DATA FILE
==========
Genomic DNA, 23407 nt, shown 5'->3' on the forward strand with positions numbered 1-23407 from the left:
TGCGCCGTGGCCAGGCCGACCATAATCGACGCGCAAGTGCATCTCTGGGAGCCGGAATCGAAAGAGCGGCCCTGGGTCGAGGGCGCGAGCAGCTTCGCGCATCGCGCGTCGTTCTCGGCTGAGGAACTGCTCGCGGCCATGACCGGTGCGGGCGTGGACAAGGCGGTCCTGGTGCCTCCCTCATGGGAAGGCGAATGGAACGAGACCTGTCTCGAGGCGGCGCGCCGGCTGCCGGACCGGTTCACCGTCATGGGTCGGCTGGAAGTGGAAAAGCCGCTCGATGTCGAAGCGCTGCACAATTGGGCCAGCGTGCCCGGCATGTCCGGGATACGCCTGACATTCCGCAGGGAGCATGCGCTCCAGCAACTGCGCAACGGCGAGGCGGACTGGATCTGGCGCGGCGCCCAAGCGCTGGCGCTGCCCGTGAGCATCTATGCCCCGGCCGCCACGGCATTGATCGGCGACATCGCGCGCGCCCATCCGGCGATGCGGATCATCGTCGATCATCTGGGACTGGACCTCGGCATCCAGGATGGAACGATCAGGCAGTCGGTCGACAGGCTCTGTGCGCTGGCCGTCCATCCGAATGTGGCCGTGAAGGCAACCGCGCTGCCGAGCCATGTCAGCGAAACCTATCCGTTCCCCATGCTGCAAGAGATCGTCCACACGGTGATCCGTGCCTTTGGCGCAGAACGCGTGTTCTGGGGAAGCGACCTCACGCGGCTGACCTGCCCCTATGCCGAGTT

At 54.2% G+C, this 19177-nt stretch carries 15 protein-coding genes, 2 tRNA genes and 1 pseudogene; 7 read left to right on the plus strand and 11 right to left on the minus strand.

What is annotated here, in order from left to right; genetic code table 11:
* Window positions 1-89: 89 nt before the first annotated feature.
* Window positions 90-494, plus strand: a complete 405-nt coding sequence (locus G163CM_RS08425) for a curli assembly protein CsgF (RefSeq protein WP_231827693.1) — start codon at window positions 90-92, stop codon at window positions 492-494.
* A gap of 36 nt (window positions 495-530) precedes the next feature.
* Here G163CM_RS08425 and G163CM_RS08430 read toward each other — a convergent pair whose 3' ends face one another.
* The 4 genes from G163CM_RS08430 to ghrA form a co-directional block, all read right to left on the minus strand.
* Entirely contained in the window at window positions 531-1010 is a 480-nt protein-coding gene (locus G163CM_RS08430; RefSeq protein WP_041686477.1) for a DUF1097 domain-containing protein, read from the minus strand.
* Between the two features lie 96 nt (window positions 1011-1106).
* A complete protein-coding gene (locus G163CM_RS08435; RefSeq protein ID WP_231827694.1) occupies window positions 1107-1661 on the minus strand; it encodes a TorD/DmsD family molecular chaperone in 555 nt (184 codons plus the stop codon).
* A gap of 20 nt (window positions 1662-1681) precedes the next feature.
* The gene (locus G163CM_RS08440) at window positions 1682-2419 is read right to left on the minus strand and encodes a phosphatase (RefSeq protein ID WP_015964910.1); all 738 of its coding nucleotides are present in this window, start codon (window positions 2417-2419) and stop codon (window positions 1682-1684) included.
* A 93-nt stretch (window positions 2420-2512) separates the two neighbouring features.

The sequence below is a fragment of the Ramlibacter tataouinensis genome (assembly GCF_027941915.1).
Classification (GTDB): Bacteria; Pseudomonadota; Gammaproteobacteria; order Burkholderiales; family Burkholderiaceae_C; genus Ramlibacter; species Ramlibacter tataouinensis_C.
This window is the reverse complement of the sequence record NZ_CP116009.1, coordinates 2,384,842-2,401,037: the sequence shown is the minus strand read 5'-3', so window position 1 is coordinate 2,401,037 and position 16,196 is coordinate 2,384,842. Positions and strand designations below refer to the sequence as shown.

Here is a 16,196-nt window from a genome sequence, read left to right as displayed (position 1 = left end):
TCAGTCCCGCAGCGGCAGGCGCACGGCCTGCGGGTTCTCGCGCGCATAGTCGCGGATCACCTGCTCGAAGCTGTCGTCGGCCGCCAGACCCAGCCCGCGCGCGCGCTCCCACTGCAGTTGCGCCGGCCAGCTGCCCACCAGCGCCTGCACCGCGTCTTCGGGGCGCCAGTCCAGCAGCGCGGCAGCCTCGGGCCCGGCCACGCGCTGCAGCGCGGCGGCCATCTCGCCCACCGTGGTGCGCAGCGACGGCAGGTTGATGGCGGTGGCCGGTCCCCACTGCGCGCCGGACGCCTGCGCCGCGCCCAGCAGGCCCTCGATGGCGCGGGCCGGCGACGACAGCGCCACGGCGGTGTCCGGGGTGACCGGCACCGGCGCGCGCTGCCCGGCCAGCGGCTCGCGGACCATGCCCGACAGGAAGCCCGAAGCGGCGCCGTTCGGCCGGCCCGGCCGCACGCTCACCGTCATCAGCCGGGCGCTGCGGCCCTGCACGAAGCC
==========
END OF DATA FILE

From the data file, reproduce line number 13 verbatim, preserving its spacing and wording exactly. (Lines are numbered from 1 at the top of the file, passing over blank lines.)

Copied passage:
* A gap of 20 nt (window positions 1662-1681) precedes the next feature.